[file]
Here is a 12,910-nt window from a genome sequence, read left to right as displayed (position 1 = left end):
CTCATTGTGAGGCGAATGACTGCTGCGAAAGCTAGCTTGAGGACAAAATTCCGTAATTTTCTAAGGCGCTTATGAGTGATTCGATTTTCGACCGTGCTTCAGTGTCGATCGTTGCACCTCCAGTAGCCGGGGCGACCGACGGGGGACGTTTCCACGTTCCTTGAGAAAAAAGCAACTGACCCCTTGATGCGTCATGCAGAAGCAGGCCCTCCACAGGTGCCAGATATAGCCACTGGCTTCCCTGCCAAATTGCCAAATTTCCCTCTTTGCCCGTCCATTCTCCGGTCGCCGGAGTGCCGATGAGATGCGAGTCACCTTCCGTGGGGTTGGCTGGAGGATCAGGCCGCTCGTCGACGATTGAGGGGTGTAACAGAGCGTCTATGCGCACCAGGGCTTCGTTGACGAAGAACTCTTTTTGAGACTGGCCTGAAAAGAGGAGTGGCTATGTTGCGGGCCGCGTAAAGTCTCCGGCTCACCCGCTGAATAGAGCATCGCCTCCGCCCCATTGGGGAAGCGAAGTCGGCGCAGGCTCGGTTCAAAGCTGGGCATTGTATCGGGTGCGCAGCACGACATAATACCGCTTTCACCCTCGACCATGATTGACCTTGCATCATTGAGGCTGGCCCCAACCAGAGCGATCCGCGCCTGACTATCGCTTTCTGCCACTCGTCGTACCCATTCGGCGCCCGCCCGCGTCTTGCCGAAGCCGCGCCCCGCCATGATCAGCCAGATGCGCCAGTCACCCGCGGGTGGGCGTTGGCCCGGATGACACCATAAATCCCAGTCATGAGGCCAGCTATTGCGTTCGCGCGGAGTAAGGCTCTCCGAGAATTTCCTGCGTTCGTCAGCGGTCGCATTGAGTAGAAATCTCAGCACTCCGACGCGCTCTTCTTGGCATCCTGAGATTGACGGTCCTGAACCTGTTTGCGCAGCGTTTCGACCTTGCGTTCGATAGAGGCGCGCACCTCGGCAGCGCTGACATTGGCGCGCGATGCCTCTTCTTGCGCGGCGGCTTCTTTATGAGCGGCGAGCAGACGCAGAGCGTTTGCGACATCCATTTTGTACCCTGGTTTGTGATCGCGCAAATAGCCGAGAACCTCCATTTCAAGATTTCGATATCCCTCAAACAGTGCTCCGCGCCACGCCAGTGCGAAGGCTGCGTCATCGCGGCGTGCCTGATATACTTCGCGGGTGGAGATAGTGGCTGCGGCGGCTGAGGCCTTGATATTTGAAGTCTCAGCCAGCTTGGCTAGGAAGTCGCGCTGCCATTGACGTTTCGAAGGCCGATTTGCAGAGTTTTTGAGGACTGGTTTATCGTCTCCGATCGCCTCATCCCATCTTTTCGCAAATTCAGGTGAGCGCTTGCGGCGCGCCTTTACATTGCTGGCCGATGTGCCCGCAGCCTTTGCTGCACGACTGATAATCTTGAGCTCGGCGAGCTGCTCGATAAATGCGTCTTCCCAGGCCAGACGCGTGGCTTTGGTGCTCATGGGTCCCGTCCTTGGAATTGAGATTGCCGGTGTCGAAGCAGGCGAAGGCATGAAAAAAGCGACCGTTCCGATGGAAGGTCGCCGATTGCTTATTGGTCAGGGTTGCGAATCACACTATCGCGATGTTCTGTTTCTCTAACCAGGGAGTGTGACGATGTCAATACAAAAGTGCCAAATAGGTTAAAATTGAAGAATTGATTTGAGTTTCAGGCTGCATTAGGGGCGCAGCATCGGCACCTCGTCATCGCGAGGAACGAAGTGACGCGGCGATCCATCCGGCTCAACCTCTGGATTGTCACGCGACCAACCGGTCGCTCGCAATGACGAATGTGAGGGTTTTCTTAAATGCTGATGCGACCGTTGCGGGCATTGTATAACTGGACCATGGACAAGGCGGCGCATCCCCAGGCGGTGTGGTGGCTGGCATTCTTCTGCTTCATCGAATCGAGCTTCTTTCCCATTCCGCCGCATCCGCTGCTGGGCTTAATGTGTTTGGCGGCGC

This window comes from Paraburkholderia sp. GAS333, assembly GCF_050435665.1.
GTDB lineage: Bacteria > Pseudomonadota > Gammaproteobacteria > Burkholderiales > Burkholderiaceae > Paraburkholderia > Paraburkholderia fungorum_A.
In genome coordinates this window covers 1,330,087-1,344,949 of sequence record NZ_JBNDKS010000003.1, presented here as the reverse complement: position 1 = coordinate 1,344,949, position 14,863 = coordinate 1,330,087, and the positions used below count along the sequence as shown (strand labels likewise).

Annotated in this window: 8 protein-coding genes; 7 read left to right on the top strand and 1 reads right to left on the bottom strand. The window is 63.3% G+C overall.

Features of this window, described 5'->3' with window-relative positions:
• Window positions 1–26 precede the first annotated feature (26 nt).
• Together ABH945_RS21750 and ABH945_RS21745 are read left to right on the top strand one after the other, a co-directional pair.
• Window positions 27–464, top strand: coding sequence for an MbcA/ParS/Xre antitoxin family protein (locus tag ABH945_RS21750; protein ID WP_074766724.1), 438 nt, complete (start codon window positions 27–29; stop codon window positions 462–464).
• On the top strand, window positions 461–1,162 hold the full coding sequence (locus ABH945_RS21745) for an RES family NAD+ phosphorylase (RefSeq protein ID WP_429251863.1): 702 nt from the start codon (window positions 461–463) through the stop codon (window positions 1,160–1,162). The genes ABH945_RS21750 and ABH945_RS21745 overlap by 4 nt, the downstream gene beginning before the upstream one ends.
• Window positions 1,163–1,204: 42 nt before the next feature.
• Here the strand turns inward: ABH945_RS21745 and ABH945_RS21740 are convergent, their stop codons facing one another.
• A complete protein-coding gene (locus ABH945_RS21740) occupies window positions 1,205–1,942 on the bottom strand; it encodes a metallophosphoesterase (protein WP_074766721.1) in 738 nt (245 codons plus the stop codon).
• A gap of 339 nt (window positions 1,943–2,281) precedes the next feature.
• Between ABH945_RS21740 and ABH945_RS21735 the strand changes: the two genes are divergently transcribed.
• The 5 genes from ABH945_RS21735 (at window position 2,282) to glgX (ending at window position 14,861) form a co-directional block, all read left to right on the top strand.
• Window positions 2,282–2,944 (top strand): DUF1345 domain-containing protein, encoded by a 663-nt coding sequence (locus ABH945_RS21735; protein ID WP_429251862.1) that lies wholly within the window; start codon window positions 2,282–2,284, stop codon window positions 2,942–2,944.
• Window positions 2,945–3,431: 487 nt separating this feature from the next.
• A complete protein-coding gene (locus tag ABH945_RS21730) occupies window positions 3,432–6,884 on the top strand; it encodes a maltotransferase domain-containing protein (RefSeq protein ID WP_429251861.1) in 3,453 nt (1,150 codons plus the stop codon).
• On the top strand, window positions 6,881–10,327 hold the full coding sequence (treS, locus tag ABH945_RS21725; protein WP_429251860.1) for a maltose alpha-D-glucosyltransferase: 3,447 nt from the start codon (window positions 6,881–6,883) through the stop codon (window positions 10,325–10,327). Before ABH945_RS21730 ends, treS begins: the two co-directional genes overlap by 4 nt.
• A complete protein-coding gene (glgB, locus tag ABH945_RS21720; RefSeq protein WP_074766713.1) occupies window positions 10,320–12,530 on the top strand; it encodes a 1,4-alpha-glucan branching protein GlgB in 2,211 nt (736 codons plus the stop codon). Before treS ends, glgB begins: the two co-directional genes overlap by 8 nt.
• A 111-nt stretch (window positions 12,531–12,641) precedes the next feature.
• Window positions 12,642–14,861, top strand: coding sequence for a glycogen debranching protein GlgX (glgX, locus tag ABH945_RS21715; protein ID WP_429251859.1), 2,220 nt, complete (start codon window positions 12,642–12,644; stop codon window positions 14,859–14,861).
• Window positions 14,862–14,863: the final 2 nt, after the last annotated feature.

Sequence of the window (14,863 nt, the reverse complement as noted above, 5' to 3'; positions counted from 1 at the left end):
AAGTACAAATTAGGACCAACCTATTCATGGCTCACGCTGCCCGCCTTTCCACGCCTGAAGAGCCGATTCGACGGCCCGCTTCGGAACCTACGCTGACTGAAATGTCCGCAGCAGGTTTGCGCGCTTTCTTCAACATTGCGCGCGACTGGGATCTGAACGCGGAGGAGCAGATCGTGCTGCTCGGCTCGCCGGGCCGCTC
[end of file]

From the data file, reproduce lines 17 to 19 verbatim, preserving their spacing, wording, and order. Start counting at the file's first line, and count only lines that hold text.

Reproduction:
• The 5 genes from ABH945_RS21735 (at window position 2,282) to glgX (ending at window position 14,861) form a co-directional block, all read left to right on the top strand.
• Window positions 2,282–2,944 (top strand): DUF1345 domain-containing protein, encoded by a 663-nt coding sequence (locus ABH945_RS21735; protein ID WP_429251862.1) that lies wholly within the window; start codon window positions 2,282–2,284, stop codon window positions 2,942–2,944.
• Window positions 2,945–3,431: 487 nt separating this feature from the next.